Know Your Donor Through Analytics
Analytics is an overused buzzword. Ask three people and you’ll get three different answers as to what analytics means to them. To some, it’s about reporting on key metrics and projecting impact on the ability to achieve budget. To others, it refers to models used for the selection of individuals to include in a fundraising campaign. Both view analytics as a narrowly defined set of tools.
Analysis Requires Asking the Right Questions
Simply put, analysis provides data-centered insight to your critical questions. In that mindset, the questions asked are more important than the tools and techniques used to answer them. Many organizations spend considerable effort and resources answering the wrong questions. Whether reviewing reports focused on a single channel or selecting the highest response prospects from the same, shrinking universe, dogmatically answering the wrong questions leads to smaller donor files and declining revenue.
Asking the Right Questions Requires a Paradigm Shift
Most current paradigms select the channel and fundraising offer and then consider who best to target.
- Send a direct mail renewal in March
- Ask for a single gift with an ask string based on highest previous contribution
- Select names via RFM segmentation
This paradigm leads to a cycle of contacting the same individuals within the same channel, making them the same offer with the same case for giving. While doing this well enables organizations to achieve this year’s budget, it creates long-term challenges.
The future paradigm must focus first on the donor, then on selecting the right offer or appeal and delivering it through the channel most likely to reach them.
- Choose to engage your moderate future value portion of the “benevolent boomer” segment.
- Split into groups most likely to give monthly and one time.
- Deploy a mix of direct mail, email and paid social, based on individual preference.
The future paradigm bases your decisions on what you know about donors and their personal preferences, instead of what it is scheduled to deploy. Don’t get me wrong, you can schedule this type of campaign structure just as easily, but it requires the answers to a few key questions.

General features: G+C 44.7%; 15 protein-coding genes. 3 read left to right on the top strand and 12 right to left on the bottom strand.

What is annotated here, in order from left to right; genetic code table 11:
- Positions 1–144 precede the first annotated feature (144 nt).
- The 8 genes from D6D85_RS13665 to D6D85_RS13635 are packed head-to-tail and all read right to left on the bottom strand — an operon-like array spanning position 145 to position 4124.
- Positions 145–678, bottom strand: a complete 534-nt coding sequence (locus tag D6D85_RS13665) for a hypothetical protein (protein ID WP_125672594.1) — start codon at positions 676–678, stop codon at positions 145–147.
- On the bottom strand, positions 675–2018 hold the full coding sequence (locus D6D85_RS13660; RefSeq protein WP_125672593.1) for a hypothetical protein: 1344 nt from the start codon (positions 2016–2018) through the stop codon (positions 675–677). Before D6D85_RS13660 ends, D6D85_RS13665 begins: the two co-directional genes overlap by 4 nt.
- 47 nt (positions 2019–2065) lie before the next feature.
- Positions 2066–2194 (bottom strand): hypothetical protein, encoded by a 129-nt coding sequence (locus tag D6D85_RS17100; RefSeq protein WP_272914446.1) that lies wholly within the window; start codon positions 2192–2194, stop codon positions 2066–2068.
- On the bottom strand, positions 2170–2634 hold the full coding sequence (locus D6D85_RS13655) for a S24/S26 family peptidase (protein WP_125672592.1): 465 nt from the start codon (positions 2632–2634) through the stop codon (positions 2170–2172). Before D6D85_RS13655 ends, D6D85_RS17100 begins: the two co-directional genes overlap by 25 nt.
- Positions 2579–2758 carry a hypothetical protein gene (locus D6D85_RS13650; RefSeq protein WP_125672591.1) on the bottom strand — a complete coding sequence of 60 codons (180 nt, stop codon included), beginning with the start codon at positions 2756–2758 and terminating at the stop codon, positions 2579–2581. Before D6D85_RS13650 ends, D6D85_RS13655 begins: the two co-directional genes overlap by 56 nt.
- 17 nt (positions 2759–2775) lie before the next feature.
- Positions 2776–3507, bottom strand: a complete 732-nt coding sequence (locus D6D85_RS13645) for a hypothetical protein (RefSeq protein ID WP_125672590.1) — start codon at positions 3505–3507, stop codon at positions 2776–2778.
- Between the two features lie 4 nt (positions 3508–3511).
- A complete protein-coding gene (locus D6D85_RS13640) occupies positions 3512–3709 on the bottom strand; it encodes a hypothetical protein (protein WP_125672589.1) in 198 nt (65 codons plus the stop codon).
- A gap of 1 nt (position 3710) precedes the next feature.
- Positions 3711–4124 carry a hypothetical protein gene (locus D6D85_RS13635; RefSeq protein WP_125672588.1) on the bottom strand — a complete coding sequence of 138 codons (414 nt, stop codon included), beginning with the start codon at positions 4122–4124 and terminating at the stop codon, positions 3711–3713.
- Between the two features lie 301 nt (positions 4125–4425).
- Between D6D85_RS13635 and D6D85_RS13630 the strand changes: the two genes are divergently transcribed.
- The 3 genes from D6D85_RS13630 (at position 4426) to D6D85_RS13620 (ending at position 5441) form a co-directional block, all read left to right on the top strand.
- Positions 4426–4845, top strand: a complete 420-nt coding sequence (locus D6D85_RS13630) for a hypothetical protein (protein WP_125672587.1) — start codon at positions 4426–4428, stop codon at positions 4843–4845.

What Are the Right Questions?
If you shift your thinking to the future paradigm, then the questions shift as well. The critical questions focus less on campaign performance (though it’s still important) and more on getting to know your donors.
I propose four critical questions that can be answered via analytics based on good data, without major investment in data, technology or organizational change. The answers to these questions will lead to immediate improvement in fundraising revenue and donor experience.
Question 1: What is the expected future value of this donor or prospect?
Answering this question leads to smarter investment decisions, both in renewal cadence and in prospect targeting. The analysis must be forward looking, consider actions across all channels and be supported by multi-year budgeting.
Question 2: Who are my donors and how have they engaged in the past?
Answering this question enables better message targeting, ask-string personalization and journey/cadence development. The analysis must go beyond traditional RFM or demographic segmentation. A multi-dimensional, model-based segmentation is the right tool.
Question 3: What motivates my donor to give?
Answering this question develops a personalized case for giving and enables a focused, affinity-building engagement. The analysis must be based on actual donor opinion (not our expectation of their opinion) and be mapped to individuals versus broad, non-targeted categories.
Question 4: What offer will appeal to them?
Answering this question allows for personalization of the fundraising program [e.g. monthly versus one-time] and of the ask string. The analysis must independently assess an individual’s likelihood to respond to a given offer and use that assessment to create an expected value of sending the individual that offer.
Would answering any or all these questions help you build a better journey and raise more funds for your organization? Knowing this information is not as daunting as it may seem, and I encourage you to start with the answering the first question using whatever data you have today. If interested, follow me along an analytic journey over the next few months, where I unpack the techniques to answer each of these questions.
At Merkle, Chris is a senior leader in the Quantitative Marketing Group and leads a team of talented analysts leveraging advanced predictive techniques to drive net revenue and build donor pipelines for some of the leading nonprofits in the country. He strives to drive insight into donor data across all fundraising programs, use this knowledge to build constituent engagement that maximizes long-term donor value and ensure his partners thrive today while building a foundation to advance their mission over the long term.
Chris brings to Merkle over 10 years of experience in nonprofit marketing, analytics, and thought leadership, having previously served on the executive committee at the leader in higher education marketing. Chris has had the opportunity to partner with some of the largest and most recognizable institutions in the country to leverage personalized marketing to achieve their enrollment and advancement goals. Prior to his time in higher education, Chris held various analytic positions in financial services. Chris holds a BS in Systems Engineering from the University of Virginia and an MBA from the Darden School of Business.